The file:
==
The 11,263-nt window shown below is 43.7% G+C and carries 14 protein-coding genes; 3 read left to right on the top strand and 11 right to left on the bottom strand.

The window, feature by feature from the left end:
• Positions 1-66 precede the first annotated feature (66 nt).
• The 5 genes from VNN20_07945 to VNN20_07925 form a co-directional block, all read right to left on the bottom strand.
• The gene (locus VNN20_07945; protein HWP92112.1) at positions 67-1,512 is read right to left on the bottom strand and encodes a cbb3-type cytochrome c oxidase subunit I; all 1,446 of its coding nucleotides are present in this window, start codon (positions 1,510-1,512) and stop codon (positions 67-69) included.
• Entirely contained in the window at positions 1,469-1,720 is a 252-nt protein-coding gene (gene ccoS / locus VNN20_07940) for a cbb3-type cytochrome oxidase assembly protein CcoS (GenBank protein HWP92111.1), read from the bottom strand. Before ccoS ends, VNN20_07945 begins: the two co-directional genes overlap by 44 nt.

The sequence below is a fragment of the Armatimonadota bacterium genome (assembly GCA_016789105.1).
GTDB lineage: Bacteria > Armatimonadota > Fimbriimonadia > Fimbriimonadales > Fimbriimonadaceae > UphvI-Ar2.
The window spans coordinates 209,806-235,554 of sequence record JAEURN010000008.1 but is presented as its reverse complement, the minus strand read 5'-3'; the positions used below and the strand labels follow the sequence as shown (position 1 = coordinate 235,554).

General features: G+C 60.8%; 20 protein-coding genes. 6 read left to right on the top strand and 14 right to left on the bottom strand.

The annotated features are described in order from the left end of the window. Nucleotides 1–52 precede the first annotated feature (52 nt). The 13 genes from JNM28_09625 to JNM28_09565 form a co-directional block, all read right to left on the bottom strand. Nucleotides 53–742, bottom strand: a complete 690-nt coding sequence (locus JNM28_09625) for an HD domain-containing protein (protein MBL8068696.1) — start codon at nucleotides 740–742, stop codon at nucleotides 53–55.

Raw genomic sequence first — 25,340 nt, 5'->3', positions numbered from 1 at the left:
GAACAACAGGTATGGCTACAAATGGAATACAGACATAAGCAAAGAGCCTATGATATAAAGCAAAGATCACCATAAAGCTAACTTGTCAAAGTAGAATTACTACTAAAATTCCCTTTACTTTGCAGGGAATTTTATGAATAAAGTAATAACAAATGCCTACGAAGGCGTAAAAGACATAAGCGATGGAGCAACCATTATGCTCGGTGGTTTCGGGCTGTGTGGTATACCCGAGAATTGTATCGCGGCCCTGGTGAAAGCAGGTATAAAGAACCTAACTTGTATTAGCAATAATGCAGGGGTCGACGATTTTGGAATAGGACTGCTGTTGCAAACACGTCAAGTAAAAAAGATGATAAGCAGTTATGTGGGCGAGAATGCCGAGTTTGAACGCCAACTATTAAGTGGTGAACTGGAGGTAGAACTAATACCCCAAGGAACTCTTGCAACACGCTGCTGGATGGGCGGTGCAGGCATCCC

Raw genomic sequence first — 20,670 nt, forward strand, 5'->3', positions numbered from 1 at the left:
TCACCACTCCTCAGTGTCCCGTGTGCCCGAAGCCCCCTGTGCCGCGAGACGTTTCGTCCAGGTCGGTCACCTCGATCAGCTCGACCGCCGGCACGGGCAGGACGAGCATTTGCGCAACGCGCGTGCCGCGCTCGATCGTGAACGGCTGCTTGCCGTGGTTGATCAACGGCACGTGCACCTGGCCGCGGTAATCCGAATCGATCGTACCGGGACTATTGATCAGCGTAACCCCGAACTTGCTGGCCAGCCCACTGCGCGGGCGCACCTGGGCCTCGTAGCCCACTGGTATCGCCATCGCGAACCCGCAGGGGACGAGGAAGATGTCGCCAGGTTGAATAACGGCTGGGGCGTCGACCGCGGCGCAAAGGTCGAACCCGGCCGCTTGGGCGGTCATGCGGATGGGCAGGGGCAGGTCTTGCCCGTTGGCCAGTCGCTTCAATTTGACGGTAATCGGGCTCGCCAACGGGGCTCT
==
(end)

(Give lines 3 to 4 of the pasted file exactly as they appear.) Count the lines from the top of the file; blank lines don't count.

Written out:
• Positions 1-66 precede the first annotated feature (66 nt).
• The 5 genes from VNN20_07945 to VNN20_07925 form a co-directional block, all read right to left on the bottom strand.